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HUS they in lowliest plight repentant stood
Praying, for from the mercy-seat above


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1. Thus they in lowlieft plight &c.] As the author never fails to give a Milton has shown a wonderful art poetical turn to his sentiments, he a describing that variety of passions, describes in the beginning of this vhich arise in our first parents upon book the acceptance which these he breach of the commandment their prayers met with, in a short hat had been given them. We see allegory form'd upon that beautiful hem gradually passing from the passage in holy Writ: (Rev. VIII. 4.) riumph of their guilt through re And another Angel came and flood at norse, shame, despair, contrition, the altar, having a golden censer; prayer and hope, to a perfect and and there was given unto him inuch complete repentance. At the end incense, that he Jould offer it with of the tenth book they are repre- the prayers of all saints upon the golsented as proftrating themselves upon den altar which was before the throne: the ground, and watering the earth and the smoke of the incense, which - with their tears: to which the poet came with the prayers of the saints, jains this beautiful circumstance, that afcended up before God. We have the they offer'd up their penitential fame thought express’d a second time prayers on the very place where their in the intercession of the Mefliah, judge appeared to them when he which is conceiv'd in very emphatic pronounced their sentence. There sentiments and expressions. Åddison. is a beauty of the same kind in a tragedy of Sophocles, where Oe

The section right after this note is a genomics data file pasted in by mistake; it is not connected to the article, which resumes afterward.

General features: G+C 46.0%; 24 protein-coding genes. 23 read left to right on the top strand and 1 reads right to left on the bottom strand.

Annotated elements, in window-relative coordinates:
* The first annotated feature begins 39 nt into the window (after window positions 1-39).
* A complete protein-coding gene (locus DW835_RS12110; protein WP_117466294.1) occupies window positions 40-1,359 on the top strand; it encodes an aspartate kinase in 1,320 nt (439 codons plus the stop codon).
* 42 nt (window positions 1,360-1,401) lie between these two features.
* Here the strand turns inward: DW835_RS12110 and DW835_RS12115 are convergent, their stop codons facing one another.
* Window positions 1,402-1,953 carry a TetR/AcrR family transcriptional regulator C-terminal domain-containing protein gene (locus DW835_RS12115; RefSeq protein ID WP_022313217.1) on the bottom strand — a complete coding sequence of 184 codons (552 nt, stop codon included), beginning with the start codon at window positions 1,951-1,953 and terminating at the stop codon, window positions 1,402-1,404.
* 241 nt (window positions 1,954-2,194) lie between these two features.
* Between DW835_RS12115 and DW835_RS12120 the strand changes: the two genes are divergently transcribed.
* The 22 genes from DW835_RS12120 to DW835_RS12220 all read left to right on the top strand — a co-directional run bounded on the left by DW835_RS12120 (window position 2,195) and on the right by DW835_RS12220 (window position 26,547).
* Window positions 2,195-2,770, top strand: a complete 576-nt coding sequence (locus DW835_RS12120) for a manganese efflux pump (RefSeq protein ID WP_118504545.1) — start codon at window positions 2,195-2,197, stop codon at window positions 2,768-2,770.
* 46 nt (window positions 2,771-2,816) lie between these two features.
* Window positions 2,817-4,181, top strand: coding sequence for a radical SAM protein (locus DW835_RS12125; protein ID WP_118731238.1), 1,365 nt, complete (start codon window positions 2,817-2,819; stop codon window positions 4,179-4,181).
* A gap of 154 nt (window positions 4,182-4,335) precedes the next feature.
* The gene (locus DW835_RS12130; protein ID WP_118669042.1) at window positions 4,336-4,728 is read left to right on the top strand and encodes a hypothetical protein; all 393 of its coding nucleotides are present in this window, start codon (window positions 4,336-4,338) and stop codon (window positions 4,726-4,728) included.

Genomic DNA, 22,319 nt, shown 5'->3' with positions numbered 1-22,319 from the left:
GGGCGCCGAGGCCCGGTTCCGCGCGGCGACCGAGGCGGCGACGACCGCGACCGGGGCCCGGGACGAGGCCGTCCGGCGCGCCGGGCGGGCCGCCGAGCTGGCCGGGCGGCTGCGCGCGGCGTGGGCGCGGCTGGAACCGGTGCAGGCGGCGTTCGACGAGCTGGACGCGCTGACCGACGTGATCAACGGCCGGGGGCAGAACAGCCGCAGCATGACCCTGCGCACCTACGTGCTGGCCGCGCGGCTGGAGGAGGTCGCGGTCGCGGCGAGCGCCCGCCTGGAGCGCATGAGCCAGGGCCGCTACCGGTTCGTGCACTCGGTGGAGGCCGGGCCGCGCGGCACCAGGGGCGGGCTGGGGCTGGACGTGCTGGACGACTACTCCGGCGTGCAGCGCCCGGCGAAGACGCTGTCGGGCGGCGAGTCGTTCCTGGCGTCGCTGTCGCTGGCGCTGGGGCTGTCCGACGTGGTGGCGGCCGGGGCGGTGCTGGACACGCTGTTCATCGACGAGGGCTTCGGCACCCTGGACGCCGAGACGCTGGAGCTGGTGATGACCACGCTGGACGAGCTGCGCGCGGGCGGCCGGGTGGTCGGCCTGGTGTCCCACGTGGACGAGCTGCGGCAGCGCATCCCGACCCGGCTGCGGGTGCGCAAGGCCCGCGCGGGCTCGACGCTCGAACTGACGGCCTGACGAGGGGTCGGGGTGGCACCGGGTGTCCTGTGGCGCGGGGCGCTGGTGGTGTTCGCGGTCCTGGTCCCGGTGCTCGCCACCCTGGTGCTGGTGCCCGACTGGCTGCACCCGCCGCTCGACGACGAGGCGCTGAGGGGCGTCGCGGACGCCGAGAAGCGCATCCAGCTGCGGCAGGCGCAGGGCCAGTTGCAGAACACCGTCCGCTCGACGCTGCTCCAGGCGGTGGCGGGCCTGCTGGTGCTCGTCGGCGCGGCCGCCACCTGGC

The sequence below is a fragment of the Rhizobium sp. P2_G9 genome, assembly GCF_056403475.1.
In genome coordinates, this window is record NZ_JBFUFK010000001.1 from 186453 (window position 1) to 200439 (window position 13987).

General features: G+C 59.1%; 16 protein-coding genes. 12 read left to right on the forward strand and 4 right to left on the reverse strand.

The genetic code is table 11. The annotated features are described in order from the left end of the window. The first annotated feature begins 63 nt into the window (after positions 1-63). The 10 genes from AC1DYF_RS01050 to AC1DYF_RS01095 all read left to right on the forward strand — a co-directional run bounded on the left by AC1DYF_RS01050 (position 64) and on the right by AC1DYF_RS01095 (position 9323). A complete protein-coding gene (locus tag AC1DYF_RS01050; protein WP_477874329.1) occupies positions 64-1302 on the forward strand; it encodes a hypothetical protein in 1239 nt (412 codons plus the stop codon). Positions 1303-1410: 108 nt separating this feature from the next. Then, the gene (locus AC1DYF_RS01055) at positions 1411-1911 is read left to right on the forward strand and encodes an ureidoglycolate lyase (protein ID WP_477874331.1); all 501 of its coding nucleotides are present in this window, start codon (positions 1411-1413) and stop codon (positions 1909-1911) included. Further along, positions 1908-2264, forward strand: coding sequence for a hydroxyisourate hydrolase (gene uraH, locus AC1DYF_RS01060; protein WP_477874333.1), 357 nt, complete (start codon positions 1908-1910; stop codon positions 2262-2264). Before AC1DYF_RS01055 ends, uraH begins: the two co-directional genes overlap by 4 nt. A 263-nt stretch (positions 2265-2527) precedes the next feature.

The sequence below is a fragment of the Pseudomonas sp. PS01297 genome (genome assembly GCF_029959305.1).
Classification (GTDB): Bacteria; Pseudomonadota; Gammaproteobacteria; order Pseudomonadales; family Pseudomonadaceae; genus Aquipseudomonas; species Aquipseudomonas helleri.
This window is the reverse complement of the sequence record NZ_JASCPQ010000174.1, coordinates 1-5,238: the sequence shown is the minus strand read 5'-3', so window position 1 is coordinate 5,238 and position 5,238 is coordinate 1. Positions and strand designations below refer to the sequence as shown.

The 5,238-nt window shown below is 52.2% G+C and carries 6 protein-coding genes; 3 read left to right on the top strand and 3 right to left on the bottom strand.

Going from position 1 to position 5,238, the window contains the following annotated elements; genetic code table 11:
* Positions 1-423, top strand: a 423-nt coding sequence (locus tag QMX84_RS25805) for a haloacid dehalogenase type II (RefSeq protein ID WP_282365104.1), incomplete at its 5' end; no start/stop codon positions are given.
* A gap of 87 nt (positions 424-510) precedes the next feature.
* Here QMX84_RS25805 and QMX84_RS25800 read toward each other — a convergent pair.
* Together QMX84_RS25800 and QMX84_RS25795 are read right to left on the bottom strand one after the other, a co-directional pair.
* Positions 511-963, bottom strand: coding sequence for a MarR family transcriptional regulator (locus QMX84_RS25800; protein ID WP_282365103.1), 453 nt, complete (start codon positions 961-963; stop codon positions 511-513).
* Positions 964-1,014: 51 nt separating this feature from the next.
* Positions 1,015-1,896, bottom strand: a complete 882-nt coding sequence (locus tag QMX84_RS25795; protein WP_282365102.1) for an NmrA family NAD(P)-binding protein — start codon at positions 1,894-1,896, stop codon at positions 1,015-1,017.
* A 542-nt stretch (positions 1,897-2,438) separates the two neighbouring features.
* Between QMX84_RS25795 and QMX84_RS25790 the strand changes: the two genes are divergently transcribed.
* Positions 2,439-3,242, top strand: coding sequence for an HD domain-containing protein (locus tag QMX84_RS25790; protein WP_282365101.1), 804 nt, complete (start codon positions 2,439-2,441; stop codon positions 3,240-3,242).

repentant food dipus, after having pat out his

Praying,] Dr. Bentley thinks that

the author intended it repentant kneeld, own eyes, instead of breaking his neck from the palace battlements X. 1099, that they kneel'd and fell

because it is said in ver. 150, and in (which furnishes so elegant an entertainment for our Englith audience) profirate: But ftood here has no other defires that he may be conducted to sense than that of the noun fubftan